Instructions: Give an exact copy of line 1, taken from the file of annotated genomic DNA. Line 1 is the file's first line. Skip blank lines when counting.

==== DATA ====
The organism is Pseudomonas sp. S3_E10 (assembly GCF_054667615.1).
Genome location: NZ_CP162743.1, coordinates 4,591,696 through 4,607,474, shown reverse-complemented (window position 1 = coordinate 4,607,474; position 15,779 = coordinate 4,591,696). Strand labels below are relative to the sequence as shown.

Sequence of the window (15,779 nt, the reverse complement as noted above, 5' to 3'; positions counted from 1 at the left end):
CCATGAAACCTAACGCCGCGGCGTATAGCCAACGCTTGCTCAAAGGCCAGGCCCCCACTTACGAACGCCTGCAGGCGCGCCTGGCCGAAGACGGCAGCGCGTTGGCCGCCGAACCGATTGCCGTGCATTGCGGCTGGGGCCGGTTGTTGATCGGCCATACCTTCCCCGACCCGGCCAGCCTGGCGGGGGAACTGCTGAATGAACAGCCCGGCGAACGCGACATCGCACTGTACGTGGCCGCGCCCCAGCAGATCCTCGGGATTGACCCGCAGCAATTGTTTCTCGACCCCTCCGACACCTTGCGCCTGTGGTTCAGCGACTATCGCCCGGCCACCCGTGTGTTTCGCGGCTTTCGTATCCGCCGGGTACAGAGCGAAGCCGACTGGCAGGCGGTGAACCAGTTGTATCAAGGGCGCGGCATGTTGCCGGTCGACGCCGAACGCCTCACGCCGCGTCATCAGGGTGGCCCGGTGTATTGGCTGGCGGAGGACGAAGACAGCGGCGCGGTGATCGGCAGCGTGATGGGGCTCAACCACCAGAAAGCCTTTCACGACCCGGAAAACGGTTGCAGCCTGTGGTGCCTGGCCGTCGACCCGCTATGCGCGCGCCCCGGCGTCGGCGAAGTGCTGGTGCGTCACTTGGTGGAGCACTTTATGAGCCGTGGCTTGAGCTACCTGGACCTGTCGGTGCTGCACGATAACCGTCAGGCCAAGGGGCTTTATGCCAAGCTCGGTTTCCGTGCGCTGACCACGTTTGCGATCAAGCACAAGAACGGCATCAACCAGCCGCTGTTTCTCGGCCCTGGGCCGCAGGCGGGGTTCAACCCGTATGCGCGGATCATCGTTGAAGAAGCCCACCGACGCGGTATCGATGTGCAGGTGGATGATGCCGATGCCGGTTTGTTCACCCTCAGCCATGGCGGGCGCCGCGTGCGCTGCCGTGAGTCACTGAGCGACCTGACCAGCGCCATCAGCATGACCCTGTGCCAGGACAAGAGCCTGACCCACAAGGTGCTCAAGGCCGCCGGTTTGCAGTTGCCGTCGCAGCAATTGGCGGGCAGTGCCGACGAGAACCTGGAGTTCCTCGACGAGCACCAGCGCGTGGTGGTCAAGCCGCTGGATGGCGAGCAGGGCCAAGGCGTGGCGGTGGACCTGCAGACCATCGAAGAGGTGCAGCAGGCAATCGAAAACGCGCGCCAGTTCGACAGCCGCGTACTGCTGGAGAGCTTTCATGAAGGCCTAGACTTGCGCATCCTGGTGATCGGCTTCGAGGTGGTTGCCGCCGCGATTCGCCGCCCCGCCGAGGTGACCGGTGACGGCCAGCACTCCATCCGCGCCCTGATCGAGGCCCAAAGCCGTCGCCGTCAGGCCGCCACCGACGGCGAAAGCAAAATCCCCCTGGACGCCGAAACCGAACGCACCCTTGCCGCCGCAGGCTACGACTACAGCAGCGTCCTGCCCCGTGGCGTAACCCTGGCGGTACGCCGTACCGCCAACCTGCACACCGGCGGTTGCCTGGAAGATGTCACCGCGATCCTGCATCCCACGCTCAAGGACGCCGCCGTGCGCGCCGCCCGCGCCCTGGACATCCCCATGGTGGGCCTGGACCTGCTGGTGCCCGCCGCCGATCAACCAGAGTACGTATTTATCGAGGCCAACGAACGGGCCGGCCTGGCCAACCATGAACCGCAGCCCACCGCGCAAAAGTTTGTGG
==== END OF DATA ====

The organism is Pseudomonas sp. S3_E10 (assembly GCF_054667615.1).